Why You Should Care About Pop Culture Scandals

Why You Should Care About Pop Culture Scandals

Why do we enjoy hearing the latest scandals about stars, singers, and icons? Is it because we enjoy having new people to judge? Is it because we like the burst of self-righteous self-satisfaction of knowing that we would never do anything that stupid? All of these are probably true for anyone who enjoys pop culture news and many of these ring true for me. But maybe there is something greater and more positive that we can glean from our guilty pleasure. 

Let’s look at an example. The big white whale in the #MeToo movement, the sick poc himself, Harvey Weinstein. Self-righteous anger indeed is what many people felt in the wake of the assault allegations. I have probably nearly exhausted this topic especially on the podcast BUT here I am still finding new ways to complain about him. Apart from being an endless supply of kindling for my rage fire, what did the complaints and anger actually do? For one thing, the allegations and the anger of people launched a cultural conversation and movement of women and men stepping up to share their traumatizing events, allowing people to gain some closure and at least some small amounts of justice. And the conversation has not ceased.   

What other glaring cultural problems can the movie, television, and music industry scandals reveal? One of the other most prominent ones is the power imbalance between talent and executives. Many of the scandals occur when people are in a position of inequality and are afraid to say no. By examining all of this and making ourselves more educated in the industries that create the media we enjoy then we can participate in creating an environment of equality.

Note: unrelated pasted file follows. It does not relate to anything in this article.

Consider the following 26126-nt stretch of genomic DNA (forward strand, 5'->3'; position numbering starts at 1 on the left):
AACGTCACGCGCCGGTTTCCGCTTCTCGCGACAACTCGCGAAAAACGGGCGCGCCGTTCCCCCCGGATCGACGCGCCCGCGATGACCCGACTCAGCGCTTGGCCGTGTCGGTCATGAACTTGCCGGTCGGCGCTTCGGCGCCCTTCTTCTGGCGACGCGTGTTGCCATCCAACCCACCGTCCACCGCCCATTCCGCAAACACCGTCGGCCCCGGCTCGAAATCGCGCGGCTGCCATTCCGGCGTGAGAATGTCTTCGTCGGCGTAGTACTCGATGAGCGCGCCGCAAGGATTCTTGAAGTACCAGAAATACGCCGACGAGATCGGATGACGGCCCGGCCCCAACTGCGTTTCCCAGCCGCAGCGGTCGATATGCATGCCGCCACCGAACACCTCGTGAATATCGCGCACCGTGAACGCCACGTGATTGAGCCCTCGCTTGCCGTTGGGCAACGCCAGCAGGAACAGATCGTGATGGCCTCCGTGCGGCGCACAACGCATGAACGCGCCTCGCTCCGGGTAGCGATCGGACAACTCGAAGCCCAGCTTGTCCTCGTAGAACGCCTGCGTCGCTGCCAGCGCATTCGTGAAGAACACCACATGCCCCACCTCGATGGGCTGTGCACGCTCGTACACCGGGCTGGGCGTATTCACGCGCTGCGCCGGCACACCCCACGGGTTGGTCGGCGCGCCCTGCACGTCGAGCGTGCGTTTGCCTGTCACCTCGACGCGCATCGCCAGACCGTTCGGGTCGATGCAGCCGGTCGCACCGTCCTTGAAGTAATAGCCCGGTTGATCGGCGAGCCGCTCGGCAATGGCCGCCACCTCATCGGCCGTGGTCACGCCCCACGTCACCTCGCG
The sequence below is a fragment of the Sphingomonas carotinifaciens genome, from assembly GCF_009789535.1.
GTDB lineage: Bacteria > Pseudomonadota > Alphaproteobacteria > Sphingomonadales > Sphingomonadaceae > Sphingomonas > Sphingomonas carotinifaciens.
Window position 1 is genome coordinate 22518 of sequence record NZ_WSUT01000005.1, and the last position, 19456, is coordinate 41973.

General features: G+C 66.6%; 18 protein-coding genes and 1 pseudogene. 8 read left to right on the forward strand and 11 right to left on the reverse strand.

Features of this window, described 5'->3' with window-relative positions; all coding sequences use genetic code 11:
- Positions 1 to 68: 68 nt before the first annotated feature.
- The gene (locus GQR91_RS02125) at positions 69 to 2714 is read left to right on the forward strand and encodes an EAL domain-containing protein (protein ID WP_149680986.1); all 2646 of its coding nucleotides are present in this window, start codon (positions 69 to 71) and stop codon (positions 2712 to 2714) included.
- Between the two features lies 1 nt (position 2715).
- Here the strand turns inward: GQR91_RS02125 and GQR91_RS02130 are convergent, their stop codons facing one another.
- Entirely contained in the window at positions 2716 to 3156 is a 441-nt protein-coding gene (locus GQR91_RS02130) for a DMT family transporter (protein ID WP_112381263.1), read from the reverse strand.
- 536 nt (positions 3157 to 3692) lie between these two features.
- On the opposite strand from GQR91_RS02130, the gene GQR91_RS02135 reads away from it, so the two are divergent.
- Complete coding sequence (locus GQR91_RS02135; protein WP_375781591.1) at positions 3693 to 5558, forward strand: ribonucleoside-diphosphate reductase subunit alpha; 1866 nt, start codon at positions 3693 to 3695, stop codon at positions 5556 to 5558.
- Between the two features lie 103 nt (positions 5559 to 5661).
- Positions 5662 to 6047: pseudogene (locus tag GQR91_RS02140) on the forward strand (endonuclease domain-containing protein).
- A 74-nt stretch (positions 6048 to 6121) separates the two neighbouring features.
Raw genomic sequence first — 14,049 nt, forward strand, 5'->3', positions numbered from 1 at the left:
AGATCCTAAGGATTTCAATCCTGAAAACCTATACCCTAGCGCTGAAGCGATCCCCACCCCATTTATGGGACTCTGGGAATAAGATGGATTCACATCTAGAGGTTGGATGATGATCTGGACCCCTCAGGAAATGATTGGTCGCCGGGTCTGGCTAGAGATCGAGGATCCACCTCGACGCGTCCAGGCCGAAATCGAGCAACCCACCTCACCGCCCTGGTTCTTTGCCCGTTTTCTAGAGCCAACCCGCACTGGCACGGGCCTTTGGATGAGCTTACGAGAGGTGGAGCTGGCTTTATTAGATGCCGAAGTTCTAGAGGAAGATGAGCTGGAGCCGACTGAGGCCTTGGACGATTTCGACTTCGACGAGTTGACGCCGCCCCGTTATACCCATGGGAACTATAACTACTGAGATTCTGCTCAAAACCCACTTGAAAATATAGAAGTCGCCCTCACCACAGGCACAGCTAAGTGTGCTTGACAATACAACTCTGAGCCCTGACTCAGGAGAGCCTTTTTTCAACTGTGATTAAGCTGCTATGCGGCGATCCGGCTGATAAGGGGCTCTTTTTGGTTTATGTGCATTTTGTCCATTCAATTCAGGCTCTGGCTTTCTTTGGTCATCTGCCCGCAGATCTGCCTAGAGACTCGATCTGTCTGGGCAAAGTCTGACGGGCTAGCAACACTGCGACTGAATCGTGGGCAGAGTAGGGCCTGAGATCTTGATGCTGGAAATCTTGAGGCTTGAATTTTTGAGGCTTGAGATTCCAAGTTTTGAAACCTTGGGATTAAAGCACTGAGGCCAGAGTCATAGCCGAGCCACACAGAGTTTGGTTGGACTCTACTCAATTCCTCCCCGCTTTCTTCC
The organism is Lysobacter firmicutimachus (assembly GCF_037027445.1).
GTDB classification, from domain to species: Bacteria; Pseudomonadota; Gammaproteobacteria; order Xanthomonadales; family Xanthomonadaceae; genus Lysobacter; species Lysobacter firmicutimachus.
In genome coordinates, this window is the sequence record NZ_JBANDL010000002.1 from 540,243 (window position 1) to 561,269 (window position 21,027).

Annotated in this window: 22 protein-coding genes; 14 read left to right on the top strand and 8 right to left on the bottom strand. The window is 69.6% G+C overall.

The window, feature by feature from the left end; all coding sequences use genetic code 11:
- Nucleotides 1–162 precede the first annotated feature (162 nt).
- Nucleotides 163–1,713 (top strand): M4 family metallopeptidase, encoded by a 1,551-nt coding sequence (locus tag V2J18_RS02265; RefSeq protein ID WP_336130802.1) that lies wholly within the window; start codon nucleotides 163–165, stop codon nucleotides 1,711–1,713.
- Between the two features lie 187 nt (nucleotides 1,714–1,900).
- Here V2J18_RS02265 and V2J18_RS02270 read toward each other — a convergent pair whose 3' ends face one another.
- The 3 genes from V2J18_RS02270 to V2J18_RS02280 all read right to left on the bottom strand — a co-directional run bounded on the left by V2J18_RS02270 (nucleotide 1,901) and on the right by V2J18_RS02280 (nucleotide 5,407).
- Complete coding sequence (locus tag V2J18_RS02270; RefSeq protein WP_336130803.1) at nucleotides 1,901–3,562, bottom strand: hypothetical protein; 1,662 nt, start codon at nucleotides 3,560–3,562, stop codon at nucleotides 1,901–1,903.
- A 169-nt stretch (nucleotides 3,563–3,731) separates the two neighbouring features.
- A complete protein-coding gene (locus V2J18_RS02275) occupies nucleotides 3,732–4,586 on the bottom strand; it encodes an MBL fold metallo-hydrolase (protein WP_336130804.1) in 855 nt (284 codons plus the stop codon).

The whole point of this article is to say, it's okay to judge and complain! No, I’m kidding, please don’t take that away. What I am saying is that there is a place for righteous anger and critical examination of ourselves and others. As creatives and consumers. Not only does keeping ourselves informed about the goings-on in the world of digital media allow us to think critically about our own consumption but it also allows us to self reflect on our own work and our treatment of those who work with us and for us. All of these things have biblical backing as well. Jesus trashed the temple when he saw the desecration that was taking place. Do you think that the treatment of men and women in Hollywood from those who have power over them is any less of a desecration in his eyes? We are called to love. This is one of the greatest commandments. “Love your neighbor as yourself.” This should come first in everything we do. Not that anyone reading this would ever do anything like the previous people. But that we are conscious that whatever power we gain through our business’ or art does not give us the right to look down upon people with less. These are just a few of the positive things that can be gleaned from our love of scandal. Bet you didn’t think this was gonna go that deep? I pulled a sneaky one on you. 

By Mya Anderson